The Bliss of Solitude

A couple of weeks ago I decided to go to my favourite local beach cove for some alone-time. Most of this summer has been spent either working or in a whirl of socialising and while it has been a lot of fun, I also realised that I needed to take a bit of time to just sit quietly by myself for a few hours.

It is a clear, bright and sunny afternoon when I arrive at the beach carpark. I am pleased to see that there are plenty of spaces empty, as this means that it is easy for me to park and also that the beach will not be too crowded. Along the edge of the carpark runs a small river with steep banks on either side. On the carpark side the bank is covered with wildflowers and bushes, but the opposite bank is full of trees. As soon I as I step out of the car, I am distracted from my intention of heading to the beach and find myself crouched on the ground, gazing at some yellow snapdragon flowers, some of which appear to have ants trapped inside them. I wait for what feels like ages to see if the ants emerge on their own and when there is no sign of them leaving of their own accord, I gently lift up the top part of one of the snapdragon flowers and see the ant inside move as if to seize its chance and escape. But then it turns around and goes right back in again. I let the flower close up and leave the ant to go about its business, guessing that it probably knows its own way out.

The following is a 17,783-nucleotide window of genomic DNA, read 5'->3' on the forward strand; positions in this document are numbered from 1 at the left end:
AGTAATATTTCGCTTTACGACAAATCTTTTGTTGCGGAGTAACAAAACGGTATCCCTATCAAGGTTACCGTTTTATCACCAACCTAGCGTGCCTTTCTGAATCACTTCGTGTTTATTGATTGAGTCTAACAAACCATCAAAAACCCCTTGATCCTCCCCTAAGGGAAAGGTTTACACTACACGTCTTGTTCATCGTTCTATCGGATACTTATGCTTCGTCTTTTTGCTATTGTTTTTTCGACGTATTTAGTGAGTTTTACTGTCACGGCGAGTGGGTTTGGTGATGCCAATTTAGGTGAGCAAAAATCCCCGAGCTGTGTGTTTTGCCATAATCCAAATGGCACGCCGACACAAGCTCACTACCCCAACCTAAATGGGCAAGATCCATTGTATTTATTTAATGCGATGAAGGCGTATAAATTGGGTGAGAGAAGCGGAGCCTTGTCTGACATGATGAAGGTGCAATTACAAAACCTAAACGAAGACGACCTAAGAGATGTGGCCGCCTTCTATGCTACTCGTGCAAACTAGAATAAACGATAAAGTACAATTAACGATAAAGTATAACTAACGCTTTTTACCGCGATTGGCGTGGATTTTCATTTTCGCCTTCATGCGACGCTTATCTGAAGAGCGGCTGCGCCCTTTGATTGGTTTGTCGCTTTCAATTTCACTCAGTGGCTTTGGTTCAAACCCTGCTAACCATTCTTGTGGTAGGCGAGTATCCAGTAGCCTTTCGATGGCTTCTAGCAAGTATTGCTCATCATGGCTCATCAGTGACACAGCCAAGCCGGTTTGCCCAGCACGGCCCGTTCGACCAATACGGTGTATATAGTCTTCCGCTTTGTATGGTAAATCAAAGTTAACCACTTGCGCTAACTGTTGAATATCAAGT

There are several large rocks marking the boundary between the carpark and the riverbank. I sit on one of these and gaze down at the lower slopes of the bank and the river bubbling past at the bottom. Above, the sky is clear and cloudless. I hear grasshoppers or crickets rasping away in the bushes and the sounds of other visitors arriving or leaving in their cars behind me. I see cabbage whites flickering to and fro and what might be red admirals delicately perching on flowers and slowly opening their gorgeous wings. When their wings are closed, they seem to vanish and it takes considerable focus to keep my eyes on them until they choose to open them again. There is another type of butterfly I don’t know the name of, even bigger than the red admirals but with similar colouring – and their large size makes it even more startling when they, too, vanish and re-appear again moments later. I wonder whether there are fish in the river. This is later confirmed when, out of the corner of my eye, I catch a glimpse of a fish flipping over and flashing its belly at the surface, several metres downstream. I notice purple fluffy-headed thistles next to the rock I am sitting on and spot raspberry bushes further down the bank in front of me. I am only a few dozen metres from the beach, but I can’t hear the waves at all, only the murmuring of the river as it flows over and around the large stones wedged into its bed. The sound is so gentle, it feels as though the river is deliberately keeping its voice down, so as not to unduly disturb the peace.